S. Rohban
GENETIC DISSECTION OF THE MYC-INDUCED DNA DAMAGE RESPONSE [Tesi di dottorato]
Università degli Studi di Milano, 2016-03-18

In pre-cancerous lesions the overexpression of oncogenes such as Myc not only drives aberrant cellular proliferation, but also triggers a strong DNA damage response (DDR) that is in part due to DNA damage accumulating at the level of stalled replication forks. This oncogene-induced DDR is an effective barrier to cancer development and represents a relevant tumor suppressive mechanism. Conversely, at later stages of malignancy DDR signaling may function in favor of cancer progression. Such tumor promoting role of DDR may be needed for cancer cells to avoid accumulation of cytotoxic DNA damage under high level of oncogene-induced replication stress. Recently it has been shown that targeting regulators of replication checkpoint such as ATR or Chk1 in Myc-overexpressing cells caused apoptosis and prevented tumor formation, suggesting a crucial role for this pathway in ensuring cancer cell viability and offering the chance of developing new targeted therapies against cancer cells. In an effort to identify the modulators of Myc-induced replicative stress, we carried out a high-throughput RNAi screen based on immunofluorescence detection of ?H2AX, a DNA damage marker. Quantification of the number of cells and the percentage of ?H2AX-positive cells, identified hits that exhibited differential cell viability (synthetic lethal hits) and/or enhanced ?H2AX signal (DDR-up hits) in Myc-overexpressing cells compared to normal cells. Validated hits encompass a variety of pathways and biological processes and have different molecular functions. As a proof of principal, we selected SRSF3 and Cdk12 and confirmed the synergistic effect of Myc overexpression and depletion of SRSF3 or Cdk12 on accumulation of cytotoxic DNA damage response as marked by H2AX phosphorylation. For further mechanistic investigations, we selected Rad21, a component of the cohesin complex, which was also reported as a Myc-synthetic lethal candidate previously. Using small inhibitory RNAs against Rad21, we confirmed that depletion of Rad21, increased ?H2AX level and subsequently led to cell death, selectively in Myc-overexpressing cells. We provide evidence that while Rad21 is necessary for proper and efficient DNA synthesis, replication reinforcement imposed by Myc overexpression in Rad21-depleted cells results in replicative stress. In addition, we observed that Myc, as a transcription factor, could partially rescue transcriptional alterations due to Rad21 depletion. The conflicts between DNA replication and transcription in Rad21-depleted cells upon Myc activation may be the source of increased R-loops detected in these cells. In summary, by means of a genetic loss of function screen we identified several candidates that may be involved in protecting Myc-overexpressing cells against ample replicative stress, thus revealing targets for potential therapeutic intervention in Myc-driven cancers.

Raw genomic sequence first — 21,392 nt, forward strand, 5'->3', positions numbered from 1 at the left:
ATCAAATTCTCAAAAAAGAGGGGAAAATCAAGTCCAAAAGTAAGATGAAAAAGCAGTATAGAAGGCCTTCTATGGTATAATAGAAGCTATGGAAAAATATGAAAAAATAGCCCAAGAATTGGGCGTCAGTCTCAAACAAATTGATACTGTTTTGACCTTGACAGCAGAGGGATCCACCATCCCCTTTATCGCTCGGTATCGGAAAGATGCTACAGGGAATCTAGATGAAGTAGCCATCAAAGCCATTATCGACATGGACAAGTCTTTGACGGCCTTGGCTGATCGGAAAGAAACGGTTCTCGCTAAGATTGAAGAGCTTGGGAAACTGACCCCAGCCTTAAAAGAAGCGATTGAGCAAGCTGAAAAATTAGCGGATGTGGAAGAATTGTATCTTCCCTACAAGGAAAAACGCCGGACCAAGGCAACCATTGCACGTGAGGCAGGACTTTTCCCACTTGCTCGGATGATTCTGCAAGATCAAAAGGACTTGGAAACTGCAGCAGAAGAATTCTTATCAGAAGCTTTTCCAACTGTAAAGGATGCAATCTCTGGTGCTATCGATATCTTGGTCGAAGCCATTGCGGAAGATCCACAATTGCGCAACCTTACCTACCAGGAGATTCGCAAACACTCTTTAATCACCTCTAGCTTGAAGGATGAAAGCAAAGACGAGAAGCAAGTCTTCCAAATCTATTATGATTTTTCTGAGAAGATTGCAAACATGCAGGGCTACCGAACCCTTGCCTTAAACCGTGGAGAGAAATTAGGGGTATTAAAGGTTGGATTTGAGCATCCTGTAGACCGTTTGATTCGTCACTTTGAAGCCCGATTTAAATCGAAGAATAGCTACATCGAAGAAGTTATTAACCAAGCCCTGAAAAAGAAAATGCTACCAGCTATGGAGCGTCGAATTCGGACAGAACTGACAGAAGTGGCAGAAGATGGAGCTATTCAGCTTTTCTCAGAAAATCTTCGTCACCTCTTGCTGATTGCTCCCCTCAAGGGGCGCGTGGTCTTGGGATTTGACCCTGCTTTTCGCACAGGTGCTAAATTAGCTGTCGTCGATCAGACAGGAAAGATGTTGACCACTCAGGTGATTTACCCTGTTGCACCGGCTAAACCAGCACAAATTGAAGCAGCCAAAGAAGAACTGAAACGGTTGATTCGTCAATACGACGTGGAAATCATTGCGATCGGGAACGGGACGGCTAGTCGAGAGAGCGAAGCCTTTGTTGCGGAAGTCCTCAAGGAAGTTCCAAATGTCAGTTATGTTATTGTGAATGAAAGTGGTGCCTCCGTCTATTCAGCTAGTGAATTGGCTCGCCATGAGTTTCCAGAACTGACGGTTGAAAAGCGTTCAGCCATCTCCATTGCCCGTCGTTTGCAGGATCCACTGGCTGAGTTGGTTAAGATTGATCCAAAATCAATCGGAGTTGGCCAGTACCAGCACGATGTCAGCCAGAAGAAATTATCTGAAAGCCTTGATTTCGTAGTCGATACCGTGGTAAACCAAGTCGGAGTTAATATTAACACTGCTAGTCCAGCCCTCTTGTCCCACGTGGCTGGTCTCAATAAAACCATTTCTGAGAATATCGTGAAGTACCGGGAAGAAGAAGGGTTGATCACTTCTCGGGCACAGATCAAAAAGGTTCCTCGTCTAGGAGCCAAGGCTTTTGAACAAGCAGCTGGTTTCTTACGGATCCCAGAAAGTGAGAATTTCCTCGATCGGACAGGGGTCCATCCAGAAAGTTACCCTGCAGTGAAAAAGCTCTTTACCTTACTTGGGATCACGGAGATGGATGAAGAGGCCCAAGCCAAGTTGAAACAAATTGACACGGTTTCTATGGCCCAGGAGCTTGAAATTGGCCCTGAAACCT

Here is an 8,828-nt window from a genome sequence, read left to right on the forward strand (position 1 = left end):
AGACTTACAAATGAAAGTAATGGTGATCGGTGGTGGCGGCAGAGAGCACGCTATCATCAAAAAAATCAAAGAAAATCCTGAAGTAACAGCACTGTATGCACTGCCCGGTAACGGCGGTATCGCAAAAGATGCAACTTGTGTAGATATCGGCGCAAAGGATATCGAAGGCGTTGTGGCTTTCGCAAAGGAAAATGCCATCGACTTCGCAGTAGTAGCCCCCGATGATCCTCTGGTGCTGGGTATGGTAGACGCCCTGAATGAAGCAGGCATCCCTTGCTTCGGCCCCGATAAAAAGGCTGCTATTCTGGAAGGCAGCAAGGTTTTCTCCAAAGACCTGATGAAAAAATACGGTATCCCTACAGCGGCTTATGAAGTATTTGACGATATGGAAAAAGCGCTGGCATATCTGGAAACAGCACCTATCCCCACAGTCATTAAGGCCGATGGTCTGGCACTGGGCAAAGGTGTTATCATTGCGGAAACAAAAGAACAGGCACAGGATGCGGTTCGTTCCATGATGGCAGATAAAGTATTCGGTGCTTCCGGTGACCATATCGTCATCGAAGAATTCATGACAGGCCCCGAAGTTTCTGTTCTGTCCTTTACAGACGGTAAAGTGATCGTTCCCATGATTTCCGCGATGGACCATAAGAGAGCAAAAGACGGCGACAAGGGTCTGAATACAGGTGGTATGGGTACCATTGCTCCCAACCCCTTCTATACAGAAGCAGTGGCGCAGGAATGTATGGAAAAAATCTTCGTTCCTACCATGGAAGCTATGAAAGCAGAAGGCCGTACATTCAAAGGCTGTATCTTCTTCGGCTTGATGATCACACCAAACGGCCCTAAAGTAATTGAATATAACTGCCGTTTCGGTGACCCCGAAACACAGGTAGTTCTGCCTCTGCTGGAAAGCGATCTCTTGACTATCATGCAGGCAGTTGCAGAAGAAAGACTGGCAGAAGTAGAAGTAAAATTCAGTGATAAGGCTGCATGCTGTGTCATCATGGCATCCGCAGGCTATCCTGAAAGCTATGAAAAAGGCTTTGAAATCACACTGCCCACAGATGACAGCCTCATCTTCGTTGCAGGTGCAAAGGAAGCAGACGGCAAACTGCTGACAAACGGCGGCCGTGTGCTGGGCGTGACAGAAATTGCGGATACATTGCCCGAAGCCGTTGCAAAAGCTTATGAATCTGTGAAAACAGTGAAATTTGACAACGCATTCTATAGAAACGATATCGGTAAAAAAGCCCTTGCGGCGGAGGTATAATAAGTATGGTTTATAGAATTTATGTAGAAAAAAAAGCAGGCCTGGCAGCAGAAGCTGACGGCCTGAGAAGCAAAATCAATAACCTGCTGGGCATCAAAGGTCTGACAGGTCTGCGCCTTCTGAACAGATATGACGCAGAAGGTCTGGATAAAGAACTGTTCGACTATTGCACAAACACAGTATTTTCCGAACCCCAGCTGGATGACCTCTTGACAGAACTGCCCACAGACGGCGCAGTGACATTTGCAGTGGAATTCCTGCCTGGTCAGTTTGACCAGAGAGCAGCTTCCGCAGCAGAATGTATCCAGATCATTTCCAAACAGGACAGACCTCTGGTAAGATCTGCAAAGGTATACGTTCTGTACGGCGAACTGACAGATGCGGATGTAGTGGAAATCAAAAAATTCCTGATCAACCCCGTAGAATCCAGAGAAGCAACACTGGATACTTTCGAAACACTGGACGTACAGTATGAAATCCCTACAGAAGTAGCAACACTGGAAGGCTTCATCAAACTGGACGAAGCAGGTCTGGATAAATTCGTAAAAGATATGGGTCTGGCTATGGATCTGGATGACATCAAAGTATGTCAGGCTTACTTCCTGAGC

diritti: info:eu-repo/semantics/openAccess
In relazione con info:eu-repo/semantics/altIdentifier/hdl/2434/366555
CAMPANER, STEFANO
Internal advisor: FA. di Fagagna ; External adivisor: A. Behrens ; Supervisor: S. Campaner ; Tutor: E. Colombo
Settore BIO/11 - - Biologia Molecolare


Tesi di dottorato. | Lingua: Inglese. | Paese: | BID: TD18002448